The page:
Freshwater Future Weekly: March 31, 2023
Our Work Pays Off in the Canadian Budget!
The 2023 Federal Budget released this week includes a much needed, long sought after, commitment to freshwater in Canada. After Prime Minister Trudeau’s pledge to protect and restore the Great Lakes, Finance Minister Freeland proposed a $650 million (over 10 years) investment to support monitoring, assessment and restoration of key Canadian lakes and rivers, including $420 million specifically for the Great Lakes. Additionally, the government announced the creation of the Canada Water Agency, with an $85 million (over 5 years) initial commitment. The Canada Water Agency will be based in Winnipeg and will be a new, stand-alone entity that will work with provinces/territories, First Nations communities, local authorities, and scientists to manage our freshwater systems. Freshwater Future has long advocated for long-term, sustainable investments in the Great Lakes, and we look forward to working with the various governments on these new initiatives.
Submit Public Comments to Stop Toxic Coal Ash Disposal at Two Michigan Energy Plants
The U.S. EPA announced a preliminary decision to deny an application for an energy company to continue dumping toxic coal ash into unlined waste ponds at two coal-fired power plants. Stating that the ponds adjacent to the Raisin River and Belle River are not sufficiently protecting groundwater, the U.S. EPA recommends denial. But the company still has an opportunity to refute this claim during the public comment period which will close on April 10th. Sign our letter to the U.S. EPA today to support the permit denial and avoid any further contamination. Freshwater Future will send it to the U.S. EPA on April 10th. Don’t wait, it only takes a minute to sign on.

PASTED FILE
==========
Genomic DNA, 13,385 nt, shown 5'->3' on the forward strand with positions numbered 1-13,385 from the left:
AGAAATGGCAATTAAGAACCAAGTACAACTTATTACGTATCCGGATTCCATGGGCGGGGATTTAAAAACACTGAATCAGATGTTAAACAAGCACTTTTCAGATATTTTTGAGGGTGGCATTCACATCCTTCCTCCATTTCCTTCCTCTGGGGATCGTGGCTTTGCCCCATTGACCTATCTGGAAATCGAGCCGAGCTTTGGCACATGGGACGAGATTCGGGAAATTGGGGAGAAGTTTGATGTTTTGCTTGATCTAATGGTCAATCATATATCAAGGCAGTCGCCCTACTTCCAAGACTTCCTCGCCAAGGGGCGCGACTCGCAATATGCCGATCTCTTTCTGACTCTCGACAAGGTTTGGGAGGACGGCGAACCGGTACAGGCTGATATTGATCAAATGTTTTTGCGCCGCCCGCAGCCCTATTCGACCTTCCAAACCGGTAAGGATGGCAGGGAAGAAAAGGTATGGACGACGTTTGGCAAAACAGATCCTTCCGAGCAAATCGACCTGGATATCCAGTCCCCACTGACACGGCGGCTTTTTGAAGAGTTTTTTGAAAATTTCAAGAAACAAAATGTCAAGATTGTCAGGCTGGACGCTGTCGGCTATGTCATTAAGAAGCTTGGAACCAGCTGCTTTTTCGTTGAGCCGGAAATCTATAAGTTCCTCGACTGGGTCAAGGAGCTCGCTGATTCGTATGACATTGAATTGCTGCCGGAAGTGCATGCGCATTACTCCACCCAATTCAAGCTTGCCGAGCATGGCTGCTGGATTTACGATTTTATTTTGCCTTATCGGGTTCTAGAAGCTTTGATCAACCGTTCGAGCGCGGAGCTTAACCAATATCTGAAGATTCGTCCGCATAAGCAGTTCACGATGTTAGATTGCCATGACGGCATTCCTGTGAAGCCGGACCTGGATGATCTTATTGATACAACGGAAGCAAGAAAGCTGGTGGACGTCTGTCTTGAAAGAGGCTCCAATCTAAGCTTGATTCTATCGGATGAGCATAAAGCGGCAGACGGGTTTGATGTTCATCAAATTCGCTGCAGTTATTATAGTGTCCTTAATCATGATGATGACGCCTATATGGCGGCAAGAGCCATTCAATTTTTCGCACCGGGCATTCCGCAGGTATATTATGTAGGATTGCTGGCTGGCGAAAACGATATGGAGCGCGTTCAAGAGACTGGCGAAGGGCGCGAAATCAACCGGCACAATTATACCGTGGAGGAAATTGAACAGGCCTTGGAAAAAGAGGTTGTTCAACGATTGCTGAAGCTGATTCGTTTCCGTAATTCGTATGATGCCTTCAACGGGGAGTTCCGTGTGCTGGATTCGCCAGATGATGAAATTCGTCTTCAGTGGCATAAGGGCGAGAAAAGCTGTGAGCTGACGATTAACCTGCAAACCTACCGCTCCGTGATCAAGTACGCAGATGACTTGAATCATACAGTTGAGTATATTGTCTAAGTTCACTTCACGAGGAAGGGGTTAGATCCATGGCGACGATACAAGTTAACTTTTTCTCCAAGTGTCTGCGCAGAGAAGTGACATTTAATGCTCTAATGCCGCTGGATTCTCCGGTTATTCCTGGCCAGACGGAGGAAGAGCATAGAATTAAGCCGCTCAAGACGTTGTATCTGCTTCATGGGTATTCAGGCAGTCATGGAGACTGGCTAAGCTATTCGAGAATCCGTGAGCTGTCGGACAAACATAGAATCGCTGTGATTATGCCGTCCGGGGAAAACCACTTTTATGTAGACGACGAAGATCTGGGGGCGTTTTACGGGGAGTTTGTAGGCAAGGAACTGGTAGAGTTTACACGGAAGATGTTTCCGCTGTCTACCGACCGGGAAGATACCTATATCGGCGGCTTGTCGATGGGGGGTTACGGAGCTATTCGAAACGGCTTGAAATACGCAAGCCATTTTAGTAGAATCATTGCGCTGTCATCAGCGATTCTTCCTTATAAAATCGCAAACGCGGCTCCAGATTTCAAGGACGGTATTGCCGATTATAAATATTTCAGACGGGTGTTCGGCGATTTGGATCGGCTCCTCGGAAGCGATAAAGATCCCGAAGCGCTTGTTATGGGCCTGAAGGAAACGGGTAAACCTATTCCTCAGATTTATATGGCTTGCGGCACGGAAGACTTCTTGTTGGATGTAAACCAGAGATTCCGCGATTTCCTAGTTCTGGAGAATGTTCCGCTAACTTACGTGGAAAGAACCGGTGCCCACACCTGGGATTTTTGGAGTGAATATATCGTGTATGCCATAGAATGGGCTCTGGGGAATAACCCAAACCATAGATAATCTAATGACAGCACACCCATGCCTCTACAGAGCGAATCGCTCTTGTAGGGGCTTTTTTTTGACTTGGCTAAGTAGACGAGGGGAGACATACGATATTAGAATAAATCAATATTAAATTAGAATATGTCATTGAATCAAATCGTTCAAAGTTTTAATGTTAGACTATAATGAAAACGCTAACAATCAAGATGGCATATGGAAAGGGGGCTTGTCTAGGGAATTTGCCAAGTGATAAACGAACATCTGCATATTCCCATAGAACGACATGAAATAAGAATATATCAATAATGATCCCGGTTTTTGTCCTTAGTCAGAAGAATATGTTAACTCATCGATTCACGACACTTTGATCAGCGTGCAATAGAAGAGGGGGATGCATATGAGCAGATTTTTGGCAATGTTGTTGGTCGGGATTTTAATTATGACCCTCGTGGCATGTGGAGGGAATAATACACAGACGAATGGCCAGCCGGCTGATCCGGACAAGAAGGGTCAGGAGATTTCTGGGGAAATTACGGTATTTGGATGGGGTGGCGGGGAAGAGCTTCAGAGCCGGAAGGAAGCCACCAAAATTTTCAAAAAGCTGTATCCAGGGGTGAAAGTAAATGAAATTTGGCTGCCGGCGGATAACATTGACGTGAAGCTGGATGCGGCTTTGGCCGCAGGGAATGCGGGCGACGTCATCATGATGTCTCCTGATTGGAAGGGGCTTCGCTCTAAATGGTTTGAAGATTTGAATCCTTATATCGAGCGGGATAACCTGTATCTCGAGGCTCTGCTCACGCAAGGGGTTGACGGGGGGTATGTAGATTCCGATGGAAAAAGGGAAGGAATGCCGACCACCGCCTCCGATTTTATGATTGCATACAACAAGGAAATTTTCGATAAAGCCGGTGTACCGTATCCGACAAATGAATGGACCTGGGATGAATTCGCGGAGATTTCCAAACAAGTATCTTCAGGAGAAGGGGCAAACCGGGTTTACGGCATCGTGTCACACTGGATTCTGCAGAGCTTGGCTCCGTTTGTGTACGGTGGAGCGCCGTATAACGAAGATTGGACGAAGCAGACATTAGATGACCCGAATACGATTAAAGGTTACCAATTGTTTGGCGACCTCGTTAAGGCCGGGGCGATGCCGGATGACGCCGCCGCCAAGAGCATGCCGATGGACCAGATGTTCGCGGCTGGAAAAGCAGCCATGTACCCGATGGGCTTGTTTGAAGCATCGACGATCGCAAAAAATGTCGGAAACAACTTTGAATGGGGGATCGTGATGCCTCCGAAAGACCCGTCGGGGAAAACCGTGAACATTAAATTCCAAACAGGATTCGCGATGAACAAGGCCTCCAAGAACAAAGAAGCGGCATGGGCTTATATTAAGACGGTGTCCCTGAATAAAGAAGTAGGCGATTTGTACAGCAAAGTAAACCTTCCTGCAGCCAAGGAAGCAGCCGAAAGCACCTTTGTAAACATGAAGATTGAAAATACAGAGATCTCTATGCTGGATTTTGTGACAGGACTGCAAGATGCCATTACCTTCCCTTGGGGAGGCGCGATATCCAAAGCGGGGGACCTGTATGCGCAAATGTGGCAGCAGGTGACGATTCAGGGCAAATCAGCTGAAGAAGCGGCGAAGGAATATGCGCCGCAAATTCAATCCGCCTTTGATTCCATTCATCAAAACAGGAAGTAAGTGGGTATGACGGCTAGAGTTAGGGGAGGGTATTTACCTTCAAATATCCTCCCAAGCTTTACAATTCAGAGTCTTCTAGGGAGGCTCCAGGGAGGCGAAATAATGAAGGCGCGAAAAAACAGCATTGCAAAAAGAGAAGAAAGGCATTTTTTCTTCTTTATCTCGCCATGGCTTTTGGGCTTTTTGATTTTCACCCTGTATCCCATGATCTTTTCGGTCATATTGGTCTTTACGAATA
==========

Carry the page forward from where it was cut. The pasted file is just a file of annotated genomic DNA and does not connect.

Last Chance to Register For All About Water!
On Tuesday, April 4th from 9:30 AM – 12 PM ET, we will hold our All About Water Spring Convening. This event will feature expert speakers on accessing the billions of federal dollars flowing through programs called State Revolving Funds. We will discuss how to include community voices when planning these projects, ensuring local contractors are utilized and how to connect these issues to community action to ensure unprecedented water infrastructure funding reaches the communities that need it the most. Don’t hesitate, register now for the upcoming session!
Chemical Spill In Delaware River Stirs Panic in Philadelphia Residents
On the evening of Friday, March 24th, a Bucks County, PA latex finishing plant spilled chemicals into a Delaware River tributary, sparking a frenzy for bottled water after residents were recommended to not use tap water on Sunday afternoon out of an “abundance of caution”. The tap water advisory was quickly retracted that same day after Philadelphia officials reported that they did not find contaminants in the water sampled at the city’s Baxter Water Treatment Plant. City officials are continuing to monitor the water quality, but the full extent of the spill remains to be seen. While the water has been declared safe to drink now, there is still distrust in many communities with residents continuing to stock up on bottled water despite the city officials advice. This spill, like many others, calls attention to the need for more stringent protections of drinking source waters, as well as laws that ensure financial and environmental accountability to remediate disasters.
Online Viewing of PFAS Documentary, No Defense, on Monday, April 3
The PFAS documentary, No Defense will be aired virtually on Monday, April 3, at 6:30 pm ET. The 2020 film focuses on PFAS contamination from the former Wurtsmith Air Force Base in Oscoda, Michigan. The film features the work of Tony Spaniola and Need Our Water (NOW) working to get the contamination cleaned up and addressed. You can register for free at: https://www.sounddefensealliance.org/events